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The Non-Marvel Action Hour – 3/26/8

Scott PilgrimFables, Blue Beetle, Ex Machina, Mr. Monster, Scott Pilgrim, and the best Bizarro story ever to not feature Bizarro.

Employee’s Pick

A. Bizarro 4

[DC] A. Bizarro #1-4

Writer: Steve Gerber
Penciler: M.D. Bright

When Dr. Sydney Happersen revives the Bizarro project, he dupes Lexcorp employee Al Beezer into being duplicated. Two years later, Al’s bizarre clone awakens and must piece together his memory and identity while Lex Luthor tries to tie up the loose end that is A. Bizarro.

OvilivaiClick to enlarge.

After visiting Al’s "ex-loving wife" Ovilia Olvivia Oblivia Olivia, Bizarro Al goes to see the original, who advises him to get out of town. That, and do the opposite of what he would do. Bizarro Al figures that he’d rather die, but Superman thwarts his attempt at transubstantiating his body into roadkill. It’s just as well, as later suicide attempts show that Bizarro Al is in less danger from a speeding truck than the truck is from him. More wandering and pondering later, he decides the best thing to do with his life is to follow the dreams that Al didn’t, to leap forward where Al fell back, to- get captured by Lexcorp.


Lex wants to use this new Bizarro to produce human-bizarro hybrids, but fortunately our hero escapes before he can be forced to sleep with beautiful women. Unfortunately, he escapes by stumbling upon a mother box, which transports him to the dread planet Apokolips. There he finds himself in the orphanage of one Granny Goodness, where he meets a girl dressed like Big Barda (methinks Granny has abandonment issues). Together they escape to Earth, and Bizarro Al fulfills his dream of becoming a rock star. It doesn’t last, but he has other dreams, and the means and will to see them through.

New-Type Books

Ex Machina 31

[DC] Ex Machina #31
Writer: Brian K. Vaughan
Penciler: Tony Harris

More talking. Mayor Hundred flies to Italy and meets the Vatican’s chief astronomer, who accuses him of being the antichrist. That’s always fun. Meanwhile, evil Russians plot to hijack Hundred’s brain. Which doesn’t seem like it would work, but we’ll see. This issue’s a light read, with little in the way of plot advancement. The cover teases the return of Pherson, but he’s not seen or mentioned outside of a flashback, which provides the book’s lone action scene.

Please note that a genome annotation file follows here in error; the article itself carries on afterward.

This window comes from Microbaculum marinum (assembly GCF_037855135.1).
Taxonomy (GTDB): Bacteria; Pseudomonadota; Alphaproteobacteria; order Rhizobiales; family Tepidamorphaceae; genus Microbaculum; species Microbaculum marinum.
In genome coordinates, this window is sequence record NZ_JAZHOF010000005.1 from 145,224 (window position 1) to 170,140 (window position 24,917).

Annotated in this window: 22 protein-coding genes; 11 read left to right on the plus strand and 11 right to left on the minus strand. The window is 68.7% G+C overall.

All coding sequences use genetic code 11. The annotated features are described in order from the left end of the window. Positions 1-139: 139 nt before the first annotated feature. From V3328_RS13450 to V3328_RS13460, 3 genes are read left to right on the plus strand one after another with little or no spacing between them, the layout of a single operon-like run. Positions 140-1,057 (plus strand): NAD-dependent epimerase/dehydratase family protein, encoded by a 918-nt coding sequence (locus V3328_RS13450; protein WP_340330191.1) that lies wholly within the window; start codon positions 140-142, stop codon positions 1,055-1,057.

Blue Beetle 23

[DC] Blue Beetle Vol. 7 #23
Writer: John Rogers
Penciler: Rafael Albuquerque


This issue, everything happens. Beetle takes the fight to the Reach, the evil aliens who left the scarab on Earth in the first place and plan to (what else?) take over the world. Posthumous aid from supergenius Ted Kord allows Jaime Reyes to figure out a time travel trick that he uses to fool the Reach into revealing the location of their mothership. He makes a daring attack on the ship itself, bursting through the hull to confront the head alien dude, and… he loses. Utterly. Holy crap.

Back Issues

Fables 57

[DC] Fables #57-58
Writer: Bill Willingham
Penciler: Mike Allred
Colorist: Laura Allred

Another in-between tale, as the war between the Fables and the Adversary is, for the most part, set aside in favor of a trip to Grandfather’s house. Grandfather being the North Wind, father of the Big Bad Wolf, whose grandkids are the litter of flying, shapeshifting wolf cubs Bigby had with Snow White. Their visit is not entirely a pleasurable one. In no uncertain terms, Bigby informs his father that he fully intends to kill him should circumstances warrant it. Then he asks for a favor. The children go out hunting, aiming to kill their first wild beast as a pack. What they don’t know is the forest they’ve chosen is not like the ones back home; this one is full of monsters.

Big Bad Wolfy

A great and terrible battle ensues, literally shaking the world with its ferocity. Like Bigby’s World War II adventure from issues 28 & 29, this story is narrated by one of the participants in past tense, so even though this takes place in "present day" from our point of view, being the most recent happening in the Fables world, we know before the end that everyone comes out OK. Can’t say as I care for that, nor the other stories the narration hints at, stories we’ll likely never hear whose outcomes have already been partially spoiled. I suppose an absence of drama is preferable to the pretense of drama, however, and spoilers do little to hurt a second reading. The Allreds, as always, deliver beautiful art, almost a match for James Jean’s covers. My lone complaint is the way Bigby is drawn. Having become accustomed to the way regular penciler Mark Buckingham draws him, anything else feels wrong to me, but it’s more than that. Allred’s Bigby looks like a scruffier version of other male leads he’s drawn – Mr. Sensitive/The Orphan from X-Statix for instance – and his half-wolf form is reminiscent of Vivisector from the same comic. There’s plenty of variance in the other characters, though, so whatever.

Mr. Monster

[Image] Mr. Monster vs. Gorzilla
Writer: Ken Bruzenak (story), Michael T. Gilbert (additional dialogue)